“We’ve been negotiating with SFMTA in good faith for months to preserve full-route service for the L-Taraval. They have made no effort to meet what I feel is a reasonable request, and intend to move forward with their plan to end L-Taraval bus service at West Portal, beginning tomorrow, requiring all riders to disembark and transfer to make an ordinary downtown trip. I believe this plan is inequitable, and the process leading to it potentially unlawful, and yesterday I sent the attached letter to SFMTA leadership again requesting they change course.”

Read the letter : 22-07-07 Mar Letter to Tumlin

San Francisco Bay Ferry To Cut Fares Up To 20 Percent

By John : sfnews – excerpt

SAN FRANCISCO—The San Francisco Bay Ferry is considering lowering their prices and adding new routes to its services as a way to develop business. The change is being considered for at least a year with new off-peak trips being added. Fare reductions range from 7 percent to 20 percent off of current fares.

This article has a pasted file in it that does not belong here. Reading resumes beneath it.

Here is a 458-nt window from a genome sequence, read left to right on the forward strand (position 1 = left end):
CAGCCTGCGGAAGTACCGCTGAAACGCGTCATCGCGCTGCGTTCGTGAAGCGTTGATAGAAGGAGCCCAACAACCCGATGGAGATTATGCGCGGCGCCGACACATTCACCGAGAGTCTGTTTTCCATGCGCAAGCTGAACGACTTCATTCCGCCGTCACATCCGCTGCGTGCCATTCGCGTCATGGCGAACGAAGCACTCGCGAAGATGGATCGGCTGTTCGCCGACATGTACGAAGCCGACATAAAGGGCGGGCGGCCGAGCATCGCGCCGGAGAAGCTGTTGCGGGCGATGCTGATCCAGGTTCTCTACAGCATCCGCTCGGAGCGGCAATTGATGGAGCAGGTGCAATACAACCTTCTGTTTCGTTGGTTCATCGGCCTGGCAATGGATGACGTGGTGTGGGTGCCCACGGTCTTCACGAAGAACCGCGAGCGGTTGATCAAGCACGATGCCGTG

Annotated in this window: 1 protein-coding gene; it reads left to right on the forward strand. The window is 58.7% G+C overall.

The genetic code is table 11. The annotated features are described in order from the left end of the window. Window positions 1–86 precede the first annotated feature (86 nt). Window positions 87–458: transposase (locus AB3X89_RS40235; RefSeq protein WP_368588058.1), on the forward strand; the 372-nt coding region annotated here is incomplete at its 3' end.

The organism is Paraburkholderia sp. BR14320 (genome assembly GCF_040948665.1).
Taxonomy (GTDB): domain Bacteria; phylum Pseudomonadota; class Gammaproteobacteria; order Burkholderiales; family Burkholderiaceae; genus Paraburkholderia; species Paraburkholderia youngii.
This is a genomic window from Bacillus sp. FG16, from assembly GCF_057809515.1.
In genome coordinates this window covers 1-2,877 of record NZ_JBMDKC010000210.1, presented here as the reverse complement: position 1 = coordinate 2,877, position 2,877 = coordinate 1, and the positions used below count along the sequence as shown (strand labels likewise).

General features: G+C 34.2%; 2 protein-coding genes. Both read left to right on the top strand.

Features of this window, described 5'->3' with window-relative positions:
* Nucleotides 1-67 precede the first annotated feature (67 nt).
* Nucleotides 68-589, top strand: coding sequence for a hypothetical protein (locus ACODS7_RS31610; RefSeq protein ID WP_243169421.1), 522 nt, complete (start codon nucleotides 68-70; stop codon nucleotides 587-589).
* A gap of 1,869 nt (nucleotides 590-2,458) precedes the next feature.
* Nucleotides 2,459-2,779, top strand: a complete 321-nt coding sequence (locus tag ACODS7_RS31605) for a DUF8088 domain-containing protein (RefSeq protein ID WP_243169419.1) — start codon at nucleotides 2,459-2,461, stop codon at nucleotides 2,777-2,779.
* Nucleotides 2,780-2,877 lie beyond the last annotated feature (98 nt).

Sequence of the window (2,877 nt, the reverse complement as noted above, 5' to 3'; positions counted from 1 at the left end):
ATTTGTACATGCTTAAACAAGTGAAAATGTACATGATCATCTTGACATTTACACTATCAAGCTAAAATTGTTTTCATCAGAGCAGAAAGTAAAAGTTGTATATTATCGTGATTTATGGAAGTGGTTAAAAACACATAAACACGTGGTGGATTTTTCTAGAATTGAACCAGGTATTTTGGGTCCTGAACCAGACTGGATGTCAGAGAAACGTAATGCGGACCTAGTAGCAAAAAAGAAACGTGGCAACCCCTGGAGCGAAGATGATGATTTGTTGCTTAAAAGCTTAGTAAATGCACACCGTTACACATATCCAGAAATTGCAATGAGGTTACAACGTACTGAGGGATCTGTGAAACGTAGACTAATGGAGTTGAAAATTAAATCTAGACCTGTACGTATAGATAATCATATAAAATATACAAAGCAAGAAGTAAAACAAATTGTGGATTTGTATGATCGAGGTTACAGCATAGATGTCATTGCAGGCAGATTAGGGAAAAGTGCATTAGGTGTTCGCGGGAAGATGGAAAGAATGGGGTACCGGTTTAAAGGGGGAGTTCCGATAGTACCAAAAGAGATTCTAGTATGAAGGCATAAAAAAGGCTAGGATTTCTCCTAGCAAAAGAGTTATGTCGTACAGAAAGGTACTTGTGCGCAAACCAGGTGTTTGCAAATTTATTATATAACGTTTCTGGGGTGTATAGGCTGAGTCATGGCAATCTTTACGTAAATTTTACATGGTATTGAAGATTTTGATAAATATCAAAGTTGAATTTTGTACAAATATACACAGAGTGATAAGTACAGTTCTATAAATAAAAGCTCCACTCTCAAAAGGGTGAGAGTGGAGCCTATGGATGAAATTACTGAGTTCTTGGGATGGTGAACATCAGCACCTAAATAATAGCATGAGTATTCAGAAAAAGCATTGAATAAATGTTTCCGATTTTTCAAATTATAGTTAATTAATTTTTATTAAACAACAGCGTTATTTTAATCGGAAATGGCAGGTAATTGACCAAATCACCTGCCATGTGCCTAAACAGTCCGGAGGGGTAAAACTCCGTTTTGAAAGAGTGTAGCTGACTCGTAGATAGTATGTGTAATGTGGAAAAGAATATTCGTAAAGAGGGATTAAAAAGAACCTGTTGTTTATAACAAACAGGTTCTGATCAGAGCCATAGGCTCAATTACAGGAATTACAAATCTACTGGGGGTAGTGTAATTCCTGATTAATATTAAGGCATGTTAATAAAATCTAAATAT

On Sunday, March 7, the Ferry’s Executive Director, Seamus Murphy, told the San Francisco Chronicle, “We don’t want to sit back and hope and wait for riders to return.”...(more)

Ever wonder who runs San Francisco Bay Ferry service. We did, so we looked it up. We also wondered what the current rates are so we could figure out how the 7-20% cuts might look. It looks like that depends. If they cut the rates, you may want to look into it.

https://weta.sanfranciscobayferry.com/
WETA flag closeup

The San Francisco Bay Area Water Emergency Transportation Authority (WETA) is a regional public transit agency tasked with operating and expanding ferry service on the San Francisco Bay and with coordinating the water transit response to regional emergencies. Under the San Francisco Bay Ferry brand, WETA carries over three million passengers annually utilizing a fleet of 15 high speed passenger-only ferry vessels. San Francisco Bay Ferry currently serves the cities of Alameda, Oakland, Richmond, San Francisco, South San Francisco and Vallejo.

Life without Muni presents hardships for seniors and disabled residents